What you don’t need is somebody who has a million reasons why you can’t do something but can’t find one reason why you can. When you take on a new challenge, you have don’t know whether it is going to be easy, difficult or, anywhere in between. I am sure there have been many times when things turned out easier for you than you had thought.

When you believe that you can do something, you step boldly forwards to take on the challenge. You become far more determined that you are going to succeed; whatever it takes. And, this is often the difference between success and failure.

When you don’t believe you can do something; you lose faith in yourself and end up making things more difficult than they need to be. The last thing you need is a member of your peer group consistently planting that self-doubt in your mind by telling you that something can’t be done.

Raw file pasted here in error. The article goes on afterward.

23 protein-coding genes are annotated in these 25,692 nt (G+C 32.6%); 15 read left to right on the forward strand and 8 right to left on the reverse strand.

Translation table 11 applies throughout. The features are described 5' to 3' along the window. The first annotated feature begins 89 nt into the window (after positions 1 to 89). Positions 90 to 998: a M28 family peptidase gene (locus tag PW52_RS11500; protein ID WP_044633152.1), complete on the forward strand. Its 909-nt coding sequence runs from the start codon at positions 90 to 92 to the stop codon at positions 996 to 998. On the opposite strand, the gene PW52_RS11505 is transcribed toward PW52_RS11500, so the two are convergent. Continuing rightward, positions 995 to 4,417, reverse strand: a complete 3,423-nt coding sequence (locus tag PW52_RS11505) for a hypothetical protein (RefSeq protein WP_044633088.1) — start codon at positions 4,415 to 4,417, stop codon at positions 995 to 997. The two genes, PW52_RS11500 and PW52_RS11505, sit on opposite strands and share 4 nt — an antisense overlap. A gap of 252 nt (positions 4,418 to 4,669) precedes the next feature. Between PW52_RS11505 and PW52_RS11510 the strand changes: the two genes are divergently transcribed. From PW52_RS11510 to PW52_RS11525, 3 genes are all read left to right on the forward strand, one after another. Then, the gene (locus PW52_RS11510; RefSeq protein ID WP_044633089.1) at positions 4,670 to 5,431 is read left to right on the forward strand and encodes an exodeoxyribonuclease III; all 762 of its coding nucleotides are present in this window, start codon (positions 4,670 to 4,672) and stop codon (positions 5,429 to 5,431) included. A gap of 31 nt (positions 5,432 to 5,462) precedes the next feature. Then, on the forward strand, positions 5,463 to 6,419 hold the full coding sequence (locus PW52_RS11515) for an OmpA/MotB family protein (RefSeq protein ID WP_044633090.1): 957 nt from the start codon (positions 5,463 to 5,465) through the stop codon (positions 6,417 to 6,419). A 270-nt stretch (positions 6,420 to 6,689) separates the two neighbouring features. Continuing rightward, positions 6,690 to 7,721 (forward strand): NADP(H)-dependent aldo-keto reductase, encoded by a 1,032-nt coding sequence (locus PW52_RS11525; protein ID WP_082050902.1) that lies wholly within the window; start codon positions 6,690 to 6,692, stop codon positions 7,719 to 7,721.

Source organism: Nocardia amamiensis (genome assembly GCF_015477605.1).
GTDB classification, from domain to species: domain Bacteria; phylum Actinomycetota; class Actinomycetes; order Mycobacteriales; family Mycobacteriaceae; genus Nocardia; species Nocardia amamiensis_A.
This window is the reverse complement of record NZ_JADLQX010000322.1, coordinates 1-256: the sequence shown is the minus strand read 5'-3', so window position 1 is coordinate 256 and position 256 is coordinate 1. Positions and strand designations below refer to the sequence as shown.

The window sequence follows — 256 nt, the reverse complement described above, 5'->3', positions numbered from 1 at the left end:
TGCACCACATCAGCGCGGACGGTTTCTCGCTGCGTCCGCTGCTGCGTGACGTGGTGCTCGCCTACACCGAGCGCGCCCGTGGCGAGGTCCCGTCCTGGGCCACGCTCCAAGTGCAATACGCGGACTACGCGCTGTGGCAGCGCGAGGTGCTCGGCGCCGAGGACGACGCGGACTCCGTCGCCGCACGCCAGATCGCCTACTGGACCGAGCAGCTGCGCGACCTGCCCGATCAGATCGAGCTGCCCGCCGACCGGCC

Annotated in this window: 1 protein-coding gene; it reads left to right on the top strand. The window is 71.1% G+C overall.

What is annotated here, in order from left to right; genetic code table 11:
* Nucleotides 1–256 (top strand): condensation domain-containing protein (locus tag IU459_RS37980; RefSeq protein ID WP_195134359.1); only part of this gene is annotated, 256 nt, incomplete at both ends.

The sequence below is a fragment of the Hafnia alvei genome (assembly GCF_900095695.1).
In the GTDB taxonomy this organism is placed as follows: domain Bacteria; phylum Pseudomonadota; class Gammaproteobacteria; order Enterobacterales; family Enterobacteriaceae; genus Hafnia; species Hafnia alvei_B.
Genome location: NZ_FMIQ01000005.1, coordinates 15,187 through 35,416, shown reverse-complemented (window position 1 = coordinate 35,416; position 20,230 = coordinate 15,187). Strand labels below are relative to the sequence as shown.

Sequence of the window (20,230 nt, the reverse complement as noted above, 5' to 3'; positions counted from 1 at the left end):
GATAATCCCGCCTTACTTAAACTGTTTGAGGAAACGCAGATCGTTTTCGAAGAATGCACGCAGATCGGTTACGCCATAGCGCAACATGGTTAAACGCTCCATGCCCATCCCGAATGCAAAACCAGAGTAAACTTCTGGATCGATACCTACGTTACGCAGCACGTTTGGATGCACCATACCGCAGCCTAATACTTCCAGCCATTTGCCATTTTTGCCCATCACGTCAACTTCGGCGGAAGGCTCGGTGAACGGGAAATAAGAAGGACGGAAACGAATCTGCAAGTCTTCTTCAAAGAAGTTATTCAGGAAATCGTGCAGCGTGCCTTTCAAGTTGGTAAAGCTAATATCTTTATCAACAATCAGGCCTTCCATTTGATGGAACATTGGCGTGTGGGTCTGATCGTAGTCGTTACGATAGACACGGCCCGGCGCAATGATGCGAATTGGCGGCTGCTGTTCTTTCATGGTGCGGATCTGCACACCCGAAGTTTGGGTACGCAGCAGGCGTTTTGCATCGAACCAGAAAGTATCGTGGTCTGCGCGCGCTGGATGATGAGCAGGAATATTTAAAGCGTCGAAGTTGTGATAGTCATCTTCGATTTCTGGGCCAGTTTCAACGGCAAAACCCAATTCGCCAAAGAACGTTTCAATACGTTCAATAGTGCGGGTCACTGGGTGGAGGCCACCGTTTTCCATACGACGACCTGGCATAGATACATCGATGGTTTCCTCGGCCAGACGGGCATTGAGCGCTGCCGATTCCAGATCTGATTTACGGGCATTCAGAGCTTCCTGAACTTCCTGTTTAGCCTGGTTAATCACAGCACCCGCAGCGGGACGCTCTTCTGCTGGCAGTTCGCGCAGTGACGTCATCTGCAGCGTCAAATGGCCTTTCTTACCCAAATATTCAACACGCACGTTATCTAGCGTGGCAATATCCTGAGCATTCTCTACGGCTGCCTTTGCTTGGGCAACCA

Key point

There are some good friends who will occasionally point out that you may be biting off more than you can chew but once you decide that you are going to do it; they give you their full support.

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Conclusion

When you are building your peer group, it is important to remember that you get to choose who your peers are and even more importantly, who they are not. The four questions, above, are designed to help you identify some of the most difficult people whom you should never allow into your peer group. They are likely to cause you too many problems and hold you back. This does not mean that you can’t be friendly with them but you should never have them as a member of your peer group. Choose your peer group wisely and you will elevate your life to a whole new level.